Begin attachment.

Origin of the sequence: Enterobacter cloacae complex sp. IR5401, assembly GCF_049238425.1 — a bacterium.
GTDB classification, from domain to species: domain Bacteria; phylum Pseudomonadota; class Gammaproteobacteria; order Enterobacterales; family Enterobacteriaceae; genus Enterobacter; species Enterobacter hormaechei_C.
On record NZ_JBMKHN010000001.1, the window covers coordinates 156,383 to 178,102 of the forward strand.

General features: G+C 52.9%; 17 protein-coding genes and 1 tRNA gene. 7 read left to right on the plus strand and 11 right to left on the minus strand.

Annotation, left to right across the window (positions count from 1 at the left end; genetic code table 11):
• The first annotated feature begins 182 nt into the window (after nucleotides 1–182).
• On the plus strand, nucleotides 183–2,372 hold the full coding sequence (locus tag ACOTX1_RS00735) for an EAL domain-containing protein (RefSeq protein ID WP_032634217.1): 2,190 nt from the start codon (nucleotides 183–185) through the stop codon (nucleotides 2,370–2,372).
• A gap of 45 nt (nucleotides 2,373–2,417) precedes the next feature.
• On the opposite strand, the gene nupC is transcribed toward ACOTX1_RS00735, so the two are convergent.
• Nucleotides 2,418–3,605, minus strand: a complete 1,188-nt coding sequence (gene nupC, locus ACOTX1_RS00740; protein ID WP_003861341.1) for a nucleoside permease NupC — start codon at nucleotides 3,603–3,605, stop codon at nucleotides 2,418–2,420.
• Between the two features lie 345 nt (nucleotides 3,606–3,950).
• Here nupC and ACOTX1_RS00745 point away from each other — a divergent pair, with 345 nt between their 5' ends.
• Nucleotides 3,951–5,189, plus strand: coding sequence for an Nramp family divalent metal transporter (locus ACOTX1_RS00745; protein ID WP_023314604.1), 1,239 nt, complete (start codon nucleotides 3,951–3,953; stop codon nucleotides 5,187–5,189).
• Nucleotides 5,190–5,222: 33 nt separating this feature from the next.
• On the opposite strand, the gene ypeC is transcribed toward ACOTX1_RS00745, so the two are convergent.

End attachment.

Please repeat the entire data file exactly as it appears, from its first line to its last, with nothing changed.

Origin of the sequence: Enterobacter cloacae complex sp. IR5401, assembly GCF_049238425.1 — a bacterium.
GTDB classification, from domain to species: domain Bacteria; phylum Pseudomonadota; class Gammaproteobacteria; order Enterobacterales; family Enterobacteriaceae; genus Enterobacter; species Enterobacter hormaechei_C.
On record NZ_JBMKHN010000001.1, the window covers coordinates 156,383 to 178,102 of the forward strand.

General features: G+C 52.9%; 17 protein-coding genes and 1 tRNA gene. 7 read left to right on the plus strand and 11 right to left on the minus strand.

Annotation, left to right across the window (positions count from 1 at the left end; genetic code table 11):
• The first annotated feature begins 182 nt into the window (after nucleotides 1–182).
• On the plus strand, nucleotides 183–2,372 hold the full coding sequence (locus tag ACOTX1_RS00735) for an EAL domain-containing protein (RefSeq protein ID WP_032634217.1): 2,190 nt from the start codon (nucleotides 183–185) through the stop codon (nucleotides 2,370–2,372).
• A gap of 45 nt (nucleotides 2,373–2,417) precedes the next feature.
• On the opposite strand, the gene nupC is transcribed toward ACOTX1_RS00735, so the two are convergent.
• Nucleotides 2,418–3,605, minus strand: a complete 1,188-nt coding sequence (gene nupC, locus ACOTX1_RS00740; protein ID WP_003861341.1) for a nucleoside permease NupC — start codon at nucleotides 3,603–3,605, stop codon at nucleotides 2,418–2,420.
• Between the two features lie 345 nt (nucleotides 3,606–3,950).
• Here nupC and ACOTX1_RS00745 point away from each other — a divergent pair, with 345 nt between their 5' ends.
• Nucleotides 3,951–5,189, plus strand: coding sequence for an Nramp family divalent metal transporter (locus ACOTX1_RS00745; protein ID WP_023314604.1), 1,239 nt, complete (start codon nucleotides 3,951–3,953; stop codon nucleotides 5,187–5,189).
• Nucleotides 5,190–5,222: 33 nt separating this feature from the next.
• On the opposite strand, the gene ypeC is transcribed toward ACOTX1_RS00745, so the two are convergent.